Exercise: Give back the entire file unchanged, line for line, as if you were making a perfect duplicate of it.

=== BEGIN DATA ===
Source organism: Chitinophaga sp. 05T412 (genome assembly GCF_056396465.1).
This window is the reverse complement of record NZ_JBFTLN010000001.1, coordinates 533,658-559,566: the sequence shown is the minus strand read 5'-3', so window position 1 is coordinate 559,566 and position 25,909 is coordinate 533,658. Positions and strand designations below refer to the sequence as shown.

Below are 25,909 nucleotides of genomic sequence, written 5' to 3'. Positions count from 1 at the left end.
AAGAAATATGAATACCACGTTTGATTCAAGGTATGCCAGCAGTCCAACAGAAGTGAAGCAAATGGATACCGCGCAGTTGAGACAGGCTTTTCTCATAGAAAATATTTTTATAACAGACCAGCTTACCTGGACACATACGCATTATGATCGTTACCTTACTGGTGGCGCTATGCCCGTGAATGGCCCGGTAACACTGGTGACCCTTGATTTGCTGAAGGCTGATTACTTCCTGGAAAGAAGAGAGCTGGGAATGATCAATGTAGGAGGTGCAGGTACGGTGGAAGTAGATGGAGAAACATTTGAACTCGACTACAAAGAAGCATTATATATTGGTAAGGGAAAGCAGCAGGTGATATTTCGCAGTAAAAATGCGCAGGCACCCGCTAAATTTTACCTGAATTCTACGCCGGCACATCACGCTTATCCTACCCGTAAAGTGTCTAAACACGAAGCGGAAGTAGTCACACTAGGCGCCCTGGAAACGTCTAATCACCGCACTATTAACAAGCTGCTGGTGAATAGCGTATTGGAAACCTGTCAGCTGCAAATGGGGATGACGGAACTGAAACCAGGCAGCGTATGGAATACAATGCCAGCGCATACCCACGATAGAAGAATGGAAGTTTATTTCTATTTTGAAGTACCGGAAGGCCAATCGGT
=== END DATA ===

Source organism: Chitinophaga sp. 05T412 (genome assembly GCF_056396465.1).
This window is the reverse complement of record NZ_JBFTLN010000001.1, coordinates 533,658-559,566: the sequence shown is the minus strand read 5'-3', so window position 1 is coordinate 559,566 and position 25,909 is coordinate 533,658. Positions and strand designations below refer to the sequence as shown.

Below are 25,909 nucleotides of genomic sequence, written 5' to 3'. Positions count from 1 at the left end.
AAGAAATATGAATACCACGTTTGATTCAAGGTATGCCAGCAGTCCAACAGAAGTGAAGCAAATGGATACCGCGCAGTTGAGACAGGCTTTTCTCATAGAAAATATTTTTATAACAGACCAGCTTACCTGGACACATACGCATTATGATCGTTACCTTACTGGTGGCGCTATGCCCGTGAATGGCCCGGTAACACTGGTGACCCTTGATTTGCTGAAGGCTGATTACTTCCTGGAAAGAAGAGAGCTGGGAATGATCAATGTAGGAGGTGCAGGTACGGTGGAAGTAGATGGAGAAACATTTGAACTCGACTACAAAGAAGCATTATATATTGGTAAGGGAAAGCAGCAGGTGATATTTCGCAGTAAAAATGCGCAGGCACCCGCTAAATTTTACCTGAATTCTACGCCGGCACATCACGCTTATCCTACCCGTAAAGTGTCTAAACACGAAGCGGAAGTAGTCACACTAGGCGCCCTGGAAACGTCTAATCACCGCACTATTAACAAGCTGCTGGTGAATAGCGTATTGGAAACCTGTCAGCTGCAAATGGGGATGACGGAACTGAAACCAGGCAGCGTATGGAATACAATGCCAGCGCATACCCACGATAGAAGAATGGAAGTTTATTTCTATTTTGAAGTACCGGAAGGCCAATCGGT